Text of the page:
Imagine Your Gallery Here

Space City Gamelan at the Crow Collection of Asian Art

Silk Road Lounge Series

The Crow Collection of Asian Art has kicked off a brand, spankin’ new monthly program and I love it! Last Thursday evening the indoor courtyard of Gallery III transformed into the Silk Road Lounge, complete with dim mood lighting, silk covered café tables and hypnotic world music spun by DJ Woodtronic.

A prominent feature of Gallery III is a large 18th century Mughal period façade which, on this evening, provided a fabulous background to a percussion ensemble out of Houston. Before The Space City Gamelan musicians took to the stage, their collection of instruments was arranged before the Mughal wall like a gorgeous new installation piece. The hanging gongs, metallophones, and pitched kettle gongs, set in beautifully ornate white wood frames accented with gold, were artistically lit to enhance the intriguing ambience in the Lounge.

The performance began with two of the percussionists before us, striking alluringly resonate beats with the hanging gongs and hand drums while the rest of the musicians completed a processional around the perimeter of the gallery playing what I believe to be bamboo shakers called angklungs.

The gamelan is a native Indonesian art form that predates the Hindu-Buddhist culture and is by far the most famous form of music from this country. The word gamelan literally means “to hammer” which explains the predominance of percussion instruments in a traditional gamelan orchestra. The central melody is played on metallophones set up front in the ensemble, with gong players accenting the music in the rear. I was so truly entranced by the melodic “Indonesian exotica” and “psychotropic jungle lullabies” provided by Space City Gamelan that, while I realize a gamelan is a set of instruments built and tuned to stay together, I’m seriously considering having my very own pitched kettle gong rack at home.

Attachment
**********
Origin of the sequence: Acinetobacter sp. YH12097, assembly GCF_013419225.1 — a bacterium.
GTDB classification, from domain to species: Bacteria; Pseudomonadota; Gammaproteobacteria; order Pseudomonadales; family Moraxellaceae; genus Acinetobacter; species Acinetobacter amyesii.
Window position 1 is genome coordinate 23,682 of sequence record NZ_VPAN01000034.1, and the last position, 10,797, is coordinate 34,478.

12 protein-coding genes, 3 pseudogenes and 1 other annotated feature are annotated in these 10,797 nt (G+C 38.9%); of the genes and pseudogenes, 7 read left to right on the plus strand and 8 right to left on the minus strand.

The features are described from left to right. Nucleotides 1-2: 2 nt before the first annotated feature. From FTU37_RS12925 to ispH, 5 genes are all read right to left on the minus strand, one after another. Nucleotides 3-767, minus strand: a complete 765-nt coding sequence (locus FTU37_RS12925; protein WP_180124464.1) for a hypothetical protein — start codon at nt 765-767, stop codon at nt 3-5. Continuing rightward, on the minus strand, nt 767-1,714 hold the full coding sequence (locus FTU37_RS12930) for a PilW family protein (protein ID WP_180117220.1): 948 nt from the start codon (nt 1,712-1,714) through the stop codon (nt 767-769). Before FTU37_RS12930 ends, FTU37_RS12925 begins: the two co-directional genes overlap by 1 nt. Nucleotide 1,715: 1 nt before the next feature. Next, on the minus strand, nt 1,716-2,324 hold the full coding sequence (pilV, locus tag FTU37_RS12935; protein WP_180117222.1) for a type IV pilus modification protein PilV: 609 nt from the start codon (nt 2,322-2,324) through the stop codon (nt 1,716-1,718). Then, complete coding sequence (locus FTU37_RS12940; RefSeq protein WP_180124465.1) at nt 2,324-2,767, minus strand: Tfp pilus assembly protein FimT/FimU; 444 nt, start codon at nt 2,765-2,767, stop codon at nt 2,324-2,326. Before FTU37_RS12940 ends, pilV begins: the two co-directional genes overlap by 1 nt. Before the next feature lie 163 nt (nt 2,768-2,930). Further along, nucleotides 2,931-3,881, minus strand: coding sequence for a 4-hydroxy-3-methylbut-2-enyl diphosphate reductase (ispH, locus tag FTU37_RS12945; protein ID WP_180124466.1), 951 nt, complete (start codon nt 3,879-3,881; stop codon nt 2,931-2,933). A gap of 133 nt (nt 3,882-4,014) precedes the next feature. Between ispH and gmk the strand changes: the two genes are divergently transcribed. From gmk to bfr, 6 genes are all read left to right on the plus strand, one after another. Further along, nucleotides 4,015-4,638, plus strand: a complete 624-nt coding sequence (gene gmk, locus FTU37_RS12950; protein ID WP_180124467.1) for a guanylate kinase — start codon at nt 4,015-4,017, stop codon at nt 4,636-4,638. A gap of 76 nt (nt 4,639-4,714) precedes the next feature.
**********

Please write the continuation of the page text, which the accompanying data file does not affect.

I always meet interesting people at Crow events without ever having to initiate a conversation and this event was no different! With the debut of the Silk Road Lounge, the Crow Collection did a great job of setting the atmosphere for easy mingling and drew in an audience that was both racially and socially diverse.

This free monthly series continues every first Thursday through December and promises to showcase unique music from Asia, North Africa, the Middle East, and beyond! In addition to the music in the Silk Road Lounge, you can also enjoy tours, complimentary wine and beer tastings.

Next up is the Alash Ensemble on April 1, 2010. This quartet of singers from Tuva, a tiny republic in the heart of Central Asia, has mastered the remarkable technique of “throat singing” (the art of singing multiple pitches at the same time) and is inspired by the great musicians of Central Asia but also names Sun Ra and Jimi Hendrix as influences!

Silk Road Lounge is free. No reservations are required. Join a tour of the collections at 6:30 p.m. Main stage act begins at 7:00 p.m.

About Tanya Miller

Tanya is an art enthusiastic who relocated to Dallas after living abroad in Europe and Australia. She enjoys collecting art from her travels and interacting with the artists even more. Managing and curating the student art gallery, along with advanced studies and exhibition of her black & white 35mm photography, provided the much needed balance to her technical undergraduate studies. A Southern California girl at heart, Tanya enjoys an eclectic mix of artistic styles and is thrilled with the diversity of talent in the Dallas Fort-Worth Arts scene, where she is a docent with The Crow Collection of Asian Art. Interact with Tanya on Twitter at twitter.com/tanyasthoughts.

One response to “Space City Gamelan at the Crow Collection of Asian Art”

  1. amma says:

    Tanya,

    I love how you describe the evening of gamelan music! Your enjoyment & assimilation of art & music is delicious.

    *a

    p.s. – The bamboo shakers are indeed angklung!